Dealing with adult children who won’t leave home

african senior mother and adult daughter

Some young working adults today are reluctant to step out of their comfort zone of mom and dad’s home to start a life of their own.  In many parts of the world parenting has a predictable cycle – you have children, watch them grow up, go to school, feel proud when they start their first job and look forward to having an empty house. But, some youngsters refuse to leave home. Why should they? They have a roof over their head, use of DStv, sometimes Wi-Fi and home cooked meals.

By Lungile Khumalo

Sometimes young people don’t want to embrace independence and delay moving out of their parents’ house because they say they are “saving for the future” or are simply enjoying or need the small comforts of being at home. Lynda Blore, a psychologist specialising in parent/child issues shares advice with parents on how to tackle this issue.

SEE ALSO: 4 crucial money lessons parents should teach their children

Address the issue. The adult child could be anxious about leaving home. This needs to addressed until eventually they’re independent; Blore says parents can encourage independence by allowing their children to gradually take on more responsibilities.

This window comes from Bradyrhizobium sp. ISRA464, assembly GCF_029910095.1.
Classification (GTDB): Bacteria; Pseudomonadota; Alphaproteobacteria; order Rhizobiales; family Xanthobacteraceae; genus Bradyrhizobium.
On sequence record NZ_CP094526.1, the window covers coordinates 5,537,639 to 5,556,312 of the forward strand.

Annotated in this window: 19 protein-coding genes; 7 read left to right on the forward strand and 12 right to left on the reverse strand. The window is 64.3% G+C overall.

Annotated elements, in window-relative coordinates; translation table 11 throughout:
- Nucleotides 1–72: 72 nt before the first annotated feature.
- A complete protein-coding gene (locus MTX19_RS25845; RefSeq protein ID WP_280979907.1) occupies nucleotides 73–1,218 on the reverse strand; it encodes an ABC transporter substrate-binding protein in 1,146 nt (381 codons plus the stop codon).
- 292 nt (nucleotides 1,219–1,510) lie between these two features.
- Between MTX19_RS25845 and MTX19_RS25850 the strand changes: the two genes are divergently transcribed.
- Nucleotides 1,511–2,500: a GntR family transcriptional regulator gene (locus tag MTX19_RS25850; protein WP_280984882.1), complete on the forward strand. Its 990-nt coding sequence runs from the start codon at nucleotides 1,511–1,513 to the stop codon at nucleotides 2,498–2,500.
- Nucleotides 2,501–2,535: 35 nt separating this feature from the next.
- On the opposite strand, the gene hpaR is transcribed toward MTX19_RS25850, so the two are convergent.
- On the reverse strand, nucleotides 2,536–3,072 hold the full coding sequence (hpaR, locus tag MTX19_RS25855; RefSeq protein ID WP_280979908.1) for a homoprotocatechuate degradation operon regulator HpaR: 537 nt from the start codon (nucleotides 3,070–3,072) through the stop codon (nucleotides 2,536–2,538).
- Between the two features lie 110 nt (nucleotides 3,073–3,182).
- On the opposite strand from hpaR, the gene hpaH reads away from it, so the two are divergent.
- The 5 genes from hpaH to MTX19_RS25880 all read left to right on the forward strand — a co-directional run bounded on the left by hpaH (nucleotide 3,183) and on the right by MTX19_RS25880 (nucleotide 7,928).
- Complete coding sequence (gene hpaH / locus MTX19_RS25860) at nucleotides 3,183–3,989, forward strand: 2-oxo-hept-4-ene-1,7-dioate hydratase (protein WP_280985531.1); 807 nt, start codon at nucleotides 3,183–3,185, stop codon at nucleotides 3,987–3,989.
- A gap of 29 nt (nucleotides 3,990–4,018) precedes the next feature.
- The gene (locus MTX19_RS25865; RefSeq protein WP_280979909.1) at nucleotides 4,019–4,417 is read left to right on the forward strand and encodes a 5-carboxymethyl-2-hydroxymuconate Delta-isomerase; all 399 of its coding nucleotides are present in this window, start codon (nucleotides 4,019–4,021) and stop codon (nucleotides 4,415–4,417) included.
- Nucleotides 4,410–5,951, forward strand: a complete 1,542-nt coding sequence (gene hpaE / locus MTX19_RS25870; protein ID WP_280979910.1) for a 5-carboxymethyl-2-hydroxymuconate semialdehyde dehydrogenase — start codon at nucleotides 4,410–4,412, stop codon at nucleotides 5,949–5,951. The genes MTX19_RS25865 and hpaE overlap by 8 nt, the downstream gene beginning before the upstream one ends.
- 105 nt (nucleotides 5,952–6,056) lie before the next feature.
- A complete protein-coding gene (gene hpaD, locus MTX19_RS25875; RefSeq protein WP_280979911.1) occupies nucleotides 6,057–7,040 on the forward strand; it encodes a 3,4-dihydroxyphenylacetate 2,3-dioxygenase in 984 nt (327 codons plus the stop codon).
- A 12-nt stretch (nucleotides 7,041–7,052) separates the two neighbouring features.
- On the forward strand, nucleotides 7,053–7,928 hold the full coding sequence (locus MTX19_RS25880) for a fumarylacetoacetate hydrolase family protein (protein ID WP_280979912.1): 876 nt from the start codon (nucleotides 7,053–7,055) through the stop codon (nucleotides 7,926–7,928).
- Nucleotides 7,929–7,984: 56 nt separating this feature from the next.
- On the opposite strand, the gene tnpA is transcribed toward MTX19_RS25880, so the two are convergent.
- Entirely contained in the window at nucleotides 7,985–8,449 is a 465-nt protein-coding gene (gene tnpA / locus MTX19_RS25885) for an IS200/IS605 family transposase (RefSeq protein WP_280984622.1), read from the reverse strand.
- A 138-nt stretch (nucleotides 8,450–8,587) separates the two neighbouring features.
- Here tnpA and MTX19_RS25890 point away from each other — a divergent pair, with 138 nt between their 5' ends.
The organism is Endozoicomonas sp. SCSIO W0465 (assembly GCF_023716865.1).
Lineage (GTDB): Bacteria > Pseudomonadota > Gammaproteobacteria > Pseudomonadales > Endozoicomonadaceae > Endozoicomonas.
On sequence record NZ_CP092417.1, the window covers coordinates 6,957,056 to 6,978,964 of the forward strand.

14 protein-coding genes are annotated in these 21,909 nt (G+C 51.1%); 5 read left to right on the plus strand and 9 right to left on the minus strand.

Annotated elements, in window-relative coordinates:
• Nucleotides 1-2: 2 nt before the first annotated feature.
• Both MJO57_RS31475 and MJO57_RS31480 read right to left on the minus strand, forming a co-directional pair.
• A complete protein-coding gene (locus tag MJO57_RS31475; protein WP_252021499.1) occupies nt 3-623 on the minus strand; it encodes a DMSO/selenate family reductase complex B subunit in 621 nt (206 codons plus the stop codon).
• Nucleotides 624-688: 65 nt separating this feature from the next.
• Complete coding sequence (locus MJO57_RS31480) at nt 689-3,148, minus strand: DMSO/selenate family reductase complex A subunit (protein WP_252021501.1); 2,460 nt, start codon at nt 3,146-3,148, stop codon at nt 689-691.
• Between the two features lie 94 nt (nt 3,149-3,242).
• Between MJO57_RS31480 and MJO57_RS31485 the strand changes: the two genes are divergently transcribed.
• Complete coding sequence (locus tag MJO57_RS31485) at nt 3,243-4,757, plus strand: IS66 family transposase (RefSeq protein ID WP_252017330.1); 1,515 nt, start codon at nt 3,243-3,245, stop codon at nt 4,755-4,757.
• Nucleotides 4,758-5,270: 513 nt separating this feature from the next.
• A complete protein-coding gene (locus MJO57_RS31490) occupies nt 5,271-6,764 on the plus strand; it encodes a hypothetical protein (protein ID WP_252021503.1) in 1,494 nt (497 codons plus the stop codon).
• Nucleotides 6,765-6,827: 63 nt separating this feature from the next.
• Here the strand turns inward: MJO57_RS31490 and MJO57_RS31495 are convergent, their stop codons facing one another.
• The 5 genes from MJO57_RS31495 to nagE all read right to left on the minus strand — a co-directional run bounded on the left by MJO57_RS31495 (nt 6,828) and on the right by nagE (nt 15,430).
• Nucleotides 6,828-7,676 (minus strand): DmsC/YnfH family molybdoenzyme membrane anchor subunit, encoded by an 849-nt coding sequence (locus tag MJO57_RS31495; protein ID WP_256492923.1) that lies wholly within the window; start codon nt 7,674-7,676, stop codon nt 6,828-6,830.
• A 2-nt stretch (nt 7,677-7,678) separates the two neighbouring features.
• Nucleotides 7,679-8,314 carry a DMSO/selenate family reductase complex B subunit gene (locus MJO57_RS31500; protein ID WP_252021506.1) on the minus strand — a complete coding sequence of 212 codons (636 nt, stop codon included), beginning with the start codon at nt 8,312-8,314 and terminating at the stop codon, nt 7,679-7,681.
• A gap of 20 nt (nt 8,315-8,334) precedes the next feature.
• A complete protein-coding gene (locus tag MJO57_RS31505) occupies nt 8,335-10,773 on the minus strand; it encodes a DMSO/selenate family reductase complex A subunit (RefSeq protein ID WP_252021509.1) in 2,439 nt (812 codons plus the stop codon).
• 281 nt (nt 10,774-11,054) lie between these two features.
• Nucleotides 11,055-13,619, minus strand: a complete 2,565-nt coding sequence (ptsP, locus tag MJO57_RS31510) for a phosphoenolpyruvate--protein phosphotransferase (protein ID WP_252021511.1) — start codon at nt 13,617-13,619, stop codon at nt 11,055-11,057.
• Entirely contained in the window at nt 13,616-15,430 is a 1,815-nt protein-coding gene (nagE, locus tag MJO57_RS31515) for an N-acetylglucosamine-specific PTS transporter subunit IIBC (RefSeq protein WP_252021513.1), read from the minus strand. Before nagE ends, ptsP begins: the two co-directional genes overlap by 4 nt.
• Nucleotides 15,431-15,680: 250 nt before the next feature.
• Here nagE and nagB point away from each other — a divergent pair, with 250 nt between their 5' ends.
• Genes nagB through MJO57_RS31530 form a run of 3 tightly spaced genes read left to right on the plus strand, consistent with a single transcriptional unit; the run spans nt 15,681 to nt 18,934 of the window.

Help them budget. A young adult needs to know how to become financially independent. Parents should help them form a budget.

Help them out. If possible, offer old furniture, bedding, kitchenware etc to lower the cost of moving out.

Shared living. Sometimes a move to a commune is an intermediate step for the adult child if they are not ready to live on their own.

SEE ALSO: Protect Your Children’s Financial Future

Set a deadline. Give your child a deadline for moving out. Some parents may use a “constructive confrontation” approach, where they discuss the problem with significant others in their life in a way that makes the child feel obliged to act.

Be honest. This is not meant to be a guilt trip, but your adult child needs to be aware of the burden they are placing on you as parents as you have to postpone enjoying being on your own without unnecessary financial burdens. Be open and honest, and if necessary, use a facilitator like a priest, psychologist or respected family elder to manage the process.